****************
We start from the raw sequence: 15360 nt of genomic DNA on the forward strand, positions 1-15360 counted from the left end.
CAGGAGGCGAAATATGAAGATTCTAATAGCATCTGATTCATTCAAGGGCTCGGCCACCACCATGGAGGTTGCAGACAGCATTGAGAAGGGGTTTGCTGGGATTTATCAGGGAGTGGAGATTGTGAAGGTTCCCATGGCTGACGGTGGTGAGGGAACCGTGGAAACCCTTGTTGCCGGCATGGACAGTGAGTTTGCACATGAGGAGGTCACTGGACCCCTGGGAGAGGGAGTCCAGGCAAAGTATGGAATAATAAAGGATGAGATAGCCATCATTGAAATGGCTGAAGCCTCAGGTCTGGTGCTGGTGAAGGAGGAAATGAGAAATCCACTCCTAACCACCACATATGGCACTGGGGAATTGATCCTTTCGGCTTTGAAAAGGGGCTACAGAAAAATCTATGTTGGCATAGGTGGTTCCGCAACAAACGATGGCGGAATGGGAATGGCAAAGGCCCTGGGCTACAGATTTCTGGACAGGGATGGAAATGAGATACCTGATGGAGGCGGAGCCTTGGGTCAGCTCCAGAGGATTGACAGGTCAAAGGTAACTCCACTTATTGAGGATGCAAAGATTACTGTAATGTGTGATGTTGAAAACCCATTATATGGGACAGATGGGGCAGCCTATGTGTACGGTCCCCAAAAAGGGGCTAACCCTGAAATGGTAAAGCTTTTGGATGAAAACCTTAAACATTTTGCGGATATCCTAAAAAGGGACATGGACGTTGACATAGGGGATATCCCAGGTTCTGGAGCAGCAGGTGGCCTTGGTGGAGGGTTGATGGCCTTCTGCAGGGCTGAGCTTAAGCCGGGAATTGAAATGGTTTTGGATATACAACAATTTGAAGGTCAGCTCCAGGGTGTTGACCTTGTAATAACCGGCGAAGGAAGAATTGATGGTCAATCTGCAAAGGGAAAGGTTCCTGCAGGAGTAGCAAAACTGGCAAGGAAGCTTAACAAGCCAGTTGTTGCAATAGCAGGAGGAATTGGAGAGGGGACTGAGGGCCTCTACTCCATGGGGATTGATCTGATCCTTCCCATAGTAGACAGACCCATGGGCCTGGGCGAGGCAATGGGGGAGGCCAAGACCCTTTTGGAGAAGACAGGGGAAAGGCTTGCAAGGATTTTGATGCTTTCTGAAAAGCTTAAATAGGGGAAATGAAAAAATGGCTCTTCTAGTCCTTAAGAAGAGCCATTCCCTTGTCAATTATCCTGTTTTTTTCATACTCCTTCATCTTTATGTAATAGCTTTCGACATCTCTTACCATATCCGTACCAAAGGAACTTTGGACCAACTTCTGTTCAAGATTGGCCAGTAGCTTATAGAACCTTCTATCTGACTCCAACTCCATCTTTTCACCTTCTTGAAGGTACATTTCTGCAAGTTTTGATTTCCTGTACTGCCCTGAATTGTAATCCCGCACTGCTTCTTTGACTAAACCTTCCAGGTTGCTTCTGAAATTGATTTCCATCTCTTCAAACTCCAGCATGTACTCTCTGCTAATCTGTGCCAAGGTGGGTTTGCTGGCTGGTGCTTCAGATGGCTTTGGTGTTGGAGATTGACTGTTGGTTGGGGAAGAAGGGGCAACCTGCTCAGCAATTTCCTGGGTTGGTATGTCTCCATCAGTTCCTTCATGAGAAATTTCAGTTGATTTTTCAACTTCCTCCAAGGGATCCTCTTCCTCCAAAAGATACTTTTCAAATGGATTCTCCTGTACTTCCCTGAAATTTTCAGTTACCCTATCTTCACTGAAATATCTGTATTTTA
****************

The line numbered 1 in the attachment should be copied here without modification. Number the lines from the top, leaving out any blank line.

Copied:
We start from the raw sequence: 15360 nt of genomic DNA on the forward strand, positions 1-15360 counted from the left end.